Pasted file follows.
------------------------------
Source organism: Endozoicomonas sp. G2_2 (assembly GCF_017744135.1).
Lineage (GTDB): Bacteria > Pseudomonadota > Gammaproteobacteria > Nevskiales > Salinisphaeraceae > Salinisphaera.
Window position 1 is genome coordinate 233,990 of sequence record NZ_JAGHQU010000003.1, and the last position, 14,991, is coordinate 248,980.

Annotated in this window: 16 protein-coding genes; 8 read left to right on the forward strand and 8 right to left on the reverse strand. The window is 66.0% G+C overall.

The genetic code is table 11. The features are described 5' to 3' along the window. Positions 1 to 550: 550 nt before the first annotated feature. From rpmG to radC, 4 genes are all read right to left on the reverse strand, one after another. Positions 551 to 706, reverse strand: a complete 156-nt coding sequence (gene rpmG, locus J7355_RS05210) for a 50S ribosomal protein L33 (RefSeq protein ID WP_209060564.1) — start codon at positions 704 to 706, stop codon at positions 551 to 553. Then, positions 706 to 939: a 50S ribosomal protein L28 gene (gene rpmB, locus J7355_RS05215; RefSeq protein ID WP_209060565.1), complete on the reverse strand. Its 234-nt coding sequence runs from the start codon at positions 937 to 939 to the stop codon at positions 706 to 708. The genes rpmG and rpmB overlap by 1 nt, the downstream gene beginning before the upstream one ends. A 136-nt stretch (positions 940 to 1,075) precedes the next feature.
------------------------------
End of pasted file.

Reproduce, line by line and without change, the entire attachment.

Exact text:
Source organism: Endozoicomonas sp. G2_2 (assembly GCF_017744135.1).
Lineage (GTDB): Bacteria > Pseudomonadota > Gammaproteobacteria > Nevskiales > Salinisphaeraceae > Salinisphaera.
Window position 1 is genome coordinate 233,990 of sequence record NZ_JAGHQU010000003.1, and the last position, 14,991, is coordinate 248,980.

Annotated in this window: 16 protein-coding genes; 8 read left to right on the forward strand and 8 right to left on the reverse strand. The window is 66.0% G+C overall.

The genetic code is table 11. The features are described 5' to 3' along the window. Positions 1 to 550: 550 nt before the first annotated feature. From rpmG to radC, 4 genes are all read right to left on the reverse strand, one after another. Positions 551 to 706, reverse strand: a complete 156-nt coding sequence (gene rpmG, locus J7355_RS05210) for a 50S ribosomal protein L33 (RefSeq protein ID WP_209060564.1) — start codon at positions 704 to 706, stop codon at positions 551 to 553. Then, positions 706 to 939: a 50S ribosomal protein L28 gene (gene rpmB, locus J7355_RS05215; RefSeq protein ID WP_209060565.1), complete on the reverse strand. Its 234-nt coding sequence runs from the start codon at positions 937 to 939 to the stop codon at positions 706 to 708. The genes rpmG and rpmB overlap by 1 nt, the downstream gene beginning before the upstream one ends. A 136-nt stretch (positions 940 to 1,075) precedes the next feature.